Inspector43 and Seattlite86 like this.
  4. Zeppelingirl

    Zeppelingirl New Member

    Nice! I wonder how many lives were saved because of the Kornverein.
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  5. Chris B

    Chris B Supporter! Supporter

    What a great thread. It reminds me of the below, inflation medal. Different times and circumstances. It is complaining about the costs of common household needs. Bread, flour, meat, bier

    Germany Famine 192303.jpg
    GeorgeM and Seattlite86 like this.
  6. Seattlite86

    Seattlite86 Outspoken Member

    I'm glad you enjoyed it. The story was pretty crazy. Turns out there was an eruption in 1810 that they think might have exasperated the temperature changes.

    That's a good question! The town had some 21,000+ inhabitants and I'm sure neighboring towns benefitted as well. I wonder how the many other places coped with the events?

    Very cool medal. Thanks for sharing it here :)
    Last edited: Jul 25, 2020
  7. coin_nut

    coin_nut Supporter! Supporter

    This may be relevant, a bread token from England in much more modern times. ND Bread token obv.JPG ND Bread token rev.JPG
  8. Robidoux Pass

    Robidoux Pass Well-Known Member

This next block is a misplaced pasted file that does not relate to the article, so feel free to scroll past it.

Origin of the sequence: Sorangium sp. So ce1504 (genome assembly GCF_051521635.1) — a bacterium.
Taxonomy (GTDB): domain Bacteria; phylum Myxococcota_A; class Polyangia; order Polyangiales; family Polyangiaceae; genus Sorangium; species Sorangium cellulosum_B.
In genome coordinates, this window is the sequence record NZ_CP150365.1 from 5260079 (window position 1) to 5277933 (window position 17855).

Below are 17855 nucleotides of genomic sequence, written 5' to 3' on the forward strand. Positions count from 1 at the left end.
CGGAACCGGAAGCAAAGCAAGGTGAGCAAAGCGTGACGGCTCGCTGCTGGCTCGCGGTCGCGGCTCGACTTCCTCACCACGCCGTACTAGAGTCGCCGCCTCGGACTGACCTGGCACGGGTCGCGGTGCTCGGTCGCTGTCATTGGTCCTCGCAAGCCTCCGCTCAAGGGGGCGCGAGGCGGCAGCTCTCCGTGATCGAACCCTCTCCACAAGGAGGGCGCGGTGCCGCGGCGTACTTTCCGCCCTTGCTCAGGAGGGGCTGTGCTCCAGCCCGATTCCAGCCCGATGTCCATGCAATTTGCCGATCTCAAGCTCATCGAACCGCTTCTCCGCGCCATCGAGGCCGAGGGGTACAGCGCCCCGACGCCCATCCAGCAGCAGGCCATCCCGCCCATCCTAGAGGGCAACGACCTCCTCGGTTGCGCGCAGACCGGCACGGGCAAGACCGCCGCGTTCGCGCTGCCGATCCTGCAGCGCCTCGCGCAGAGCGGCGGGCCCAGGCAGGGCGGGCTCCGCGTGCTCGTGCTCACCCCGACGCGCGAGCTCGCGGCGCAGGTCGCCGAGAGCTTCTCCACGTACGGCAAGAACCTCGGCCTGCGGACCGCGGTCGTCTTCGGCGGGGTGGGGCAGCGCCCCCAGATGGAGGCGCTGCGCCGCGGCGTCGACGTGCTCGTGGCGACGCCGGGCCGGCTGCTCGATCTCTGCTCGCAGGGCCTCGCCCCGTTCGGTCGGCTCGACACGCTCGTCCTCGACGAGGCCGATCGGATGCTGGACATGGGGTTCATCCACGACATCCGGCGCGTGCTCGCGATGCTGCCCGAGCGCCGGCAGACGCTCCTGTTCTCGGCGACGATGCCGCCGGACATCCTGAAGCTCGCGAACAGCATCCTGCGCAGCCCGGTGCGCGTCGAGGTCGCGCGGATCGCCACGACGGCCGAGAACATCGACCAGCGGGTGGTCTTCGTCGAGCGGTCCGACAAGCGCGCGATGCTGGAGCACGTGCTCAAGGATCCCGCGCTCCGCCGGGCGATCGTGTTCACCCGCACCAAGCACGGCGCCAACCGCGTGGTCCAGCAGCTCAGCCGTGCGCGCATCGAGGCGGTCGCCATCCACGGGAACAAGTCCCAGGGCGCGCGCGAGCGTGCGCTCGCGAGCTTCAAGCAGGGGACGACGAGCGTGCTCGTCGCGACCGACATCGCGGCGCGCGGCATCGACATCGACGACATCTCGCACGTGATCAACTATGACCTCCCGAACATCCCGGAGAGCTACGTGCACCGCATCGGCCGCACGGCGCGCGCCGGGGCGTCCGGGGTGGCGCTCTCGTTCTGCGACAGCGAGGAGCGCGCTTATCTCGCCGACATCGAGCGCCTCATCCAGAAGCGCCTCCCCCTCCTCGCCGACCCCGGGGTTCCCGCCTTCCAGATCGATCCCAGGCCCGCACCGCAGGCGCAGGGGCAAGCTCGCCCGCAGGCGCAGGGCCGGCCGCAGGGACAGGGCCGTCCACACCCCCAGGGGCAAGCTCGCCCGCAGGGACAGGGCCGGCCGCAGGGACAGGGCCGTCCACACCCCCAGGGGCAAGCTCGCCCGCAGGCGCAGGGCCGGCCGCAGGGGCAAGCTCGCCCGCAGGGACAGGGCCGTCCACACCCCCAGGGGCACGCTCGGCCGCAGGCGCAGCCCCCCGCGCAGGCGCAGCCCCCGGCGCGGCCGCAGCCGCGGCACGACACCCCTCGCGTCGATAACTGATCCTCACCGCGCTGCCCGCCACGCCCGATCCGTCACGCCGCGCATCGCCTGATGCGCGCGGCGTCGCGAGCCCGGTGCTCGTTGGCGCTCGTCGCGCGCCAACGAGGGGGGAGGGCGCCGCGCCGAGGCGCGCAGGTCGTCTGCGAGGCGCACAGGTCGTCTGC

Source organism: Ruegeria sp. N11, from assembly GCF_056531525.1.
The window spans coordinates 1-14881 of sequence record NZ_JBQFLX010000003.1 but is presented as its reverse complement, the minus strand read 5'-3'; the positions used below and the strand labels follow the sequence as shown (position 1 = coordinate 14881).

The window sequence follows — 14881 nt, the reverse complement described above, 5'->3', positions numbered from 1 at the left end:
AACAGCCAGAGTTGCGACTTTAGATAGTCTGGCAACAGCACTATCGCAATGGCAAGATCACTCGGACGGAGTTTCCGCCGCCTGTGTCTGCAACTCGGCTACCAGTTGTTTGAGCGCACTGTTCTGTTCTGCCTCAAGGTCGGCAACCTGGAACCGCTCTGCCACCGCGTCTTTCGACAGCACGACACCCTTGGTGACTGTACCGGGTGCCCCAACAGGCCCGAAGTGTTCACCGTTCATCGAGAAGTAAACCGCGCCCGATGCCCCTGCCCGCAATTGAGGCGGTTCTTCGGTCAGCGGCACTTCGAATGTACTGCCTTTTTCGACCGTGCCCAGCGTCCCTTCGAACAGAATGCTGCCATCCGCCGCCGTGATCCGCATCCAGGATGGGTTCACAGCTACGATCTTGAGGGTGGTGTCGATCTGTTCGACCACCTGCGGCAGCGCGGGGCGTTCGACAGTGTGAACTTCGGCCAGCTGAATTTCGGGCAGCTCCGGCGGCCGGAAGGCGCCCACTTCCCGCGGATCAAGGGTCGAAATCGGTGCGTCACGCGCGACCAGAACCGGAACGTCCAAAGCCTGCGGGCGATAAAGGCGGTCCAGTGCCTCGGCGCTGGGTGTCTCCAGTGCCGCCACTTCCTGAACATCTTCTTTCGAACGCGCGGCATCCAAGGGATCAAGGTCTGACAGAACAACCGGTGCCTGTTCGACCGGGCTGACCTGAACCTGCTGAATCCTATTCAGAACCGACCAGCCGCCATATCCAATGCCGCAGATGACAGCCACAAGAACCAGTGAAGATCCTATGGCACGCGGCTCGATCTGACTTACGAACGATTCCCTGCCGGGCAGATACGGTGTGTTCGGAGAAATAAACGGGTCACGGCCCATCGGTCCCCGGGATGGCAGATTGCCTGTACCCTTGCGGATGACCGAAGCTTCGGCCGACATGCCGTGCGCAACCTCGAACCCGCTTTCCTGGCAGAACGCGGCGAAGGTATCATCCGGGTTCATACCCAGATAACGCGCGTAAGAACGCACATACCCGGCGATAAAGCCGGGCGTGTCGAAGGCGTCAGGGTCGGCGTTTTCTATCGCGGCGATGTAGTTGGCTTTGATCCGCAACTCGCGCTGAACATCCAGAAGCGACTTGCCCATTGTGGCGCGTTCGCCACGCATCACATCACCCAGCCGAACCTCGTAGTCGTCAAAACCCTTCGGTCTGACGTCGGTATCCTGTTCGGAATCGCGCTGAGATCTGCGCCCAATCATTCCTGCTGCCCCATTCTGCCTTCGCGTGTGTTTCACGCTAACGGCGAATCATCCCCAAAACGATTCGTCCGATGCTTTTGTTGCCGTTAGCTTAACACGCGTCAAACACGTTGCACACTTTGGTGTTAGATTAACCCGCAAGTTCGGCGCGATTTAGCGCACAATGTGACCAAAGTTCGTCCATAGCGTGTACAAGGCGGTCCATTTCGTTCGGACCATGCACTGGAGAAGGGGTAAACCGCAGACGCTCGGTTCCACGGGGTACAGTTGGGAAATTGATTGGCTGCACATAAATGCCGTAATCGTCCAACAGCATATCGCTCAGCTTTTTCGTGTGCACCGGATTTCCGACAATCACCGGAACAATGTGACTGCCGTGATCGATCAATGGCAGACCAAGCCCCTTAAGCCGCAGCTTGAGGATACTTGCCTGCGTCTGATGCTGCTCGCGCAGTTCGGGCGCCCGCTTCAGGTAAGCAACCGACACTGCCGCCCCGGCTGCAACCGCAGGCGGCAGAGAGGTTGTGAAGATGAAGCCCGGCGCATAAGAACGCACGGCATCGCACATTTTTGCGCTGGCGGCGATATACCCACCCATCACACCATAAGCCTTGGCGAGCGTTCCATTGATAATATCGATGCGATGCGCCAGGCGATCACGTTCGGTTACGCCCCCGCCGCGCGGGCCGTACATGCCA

Interesting thread. I find the size of the eruption (24 cubic miles of material; the mountain losing 1 mile of elevation) to be almost unbelievable. Thanks for sharing.
    Seattlite86 likes this.
  9. Mr.Q

    Mr.Q Well-Known Member

    Great post very interesting thread thank you. Be safe, wear a mask, stay healthy.
    Seattlite86 likes this.
  10. Mountain Man

    Mountain Man Supporter! Supporter

    What a great post, and history lesson. This is part of the reason I collect. Thank you @Seattlite86 for the lesson.
    I've been edumacated til my brain is full. Can I go now?
    Seattlite86 likes this.
  11. GeorgeM

    GeorgeM Well-Known Member

    I'll have to go digging. But I think I have a German medal commemorating the year without a summer somewhere. Didn't this event also indirectly lead to the creation of the sci-fi genre (through the writing of the novel Frankenstein: or the modern Prometheus)?


    Also, the rise in the price of oats may have helped the invention of the bicycle in 1817...
    Seattlite86 likes this.
  12. Seattlite86

    Seattlite86 Outspoken Member

    So I looked it up on the German wikipedia site and it looks like the terrible weather in 1816 led to the writing of Frankenstein. Pretty cool! I wasn't able to find any medals from Germany on a cursory search.

    Edit: found it under Effects in the English version! https://en.m.wikipedia.org/wiki/Year_Without_a_Summer

    " Die britische Schriftstellerin Mary Shelley verbrachte den Sommer 1816 mit Freunden in der Nähe des Genfersees. Sie besuchten öfter Lord Byron in der nahegelegenen Villa Diodati. Aufgrund des extrem schlechten Wetters konnten die Anwesenden häufig das Haus nicht verlassen. So beschlossen sie, Schauergeschichten zu schreiben und den anderen vorzutragen. Shelley schrieb die Geschichte Frankenstein. Byrons Leibarzt John Polidori (1795–1821) verfasste Der Vampyr – eine Vampirgeschichte lange vor dem Entstehen von Bram Stokers Dracula. Lord Byron vollendete seine Geschichte nicht; er verarbeitete Eindrücke dieses Sommers in dem Gedicht Die Finsternis.[20][21]"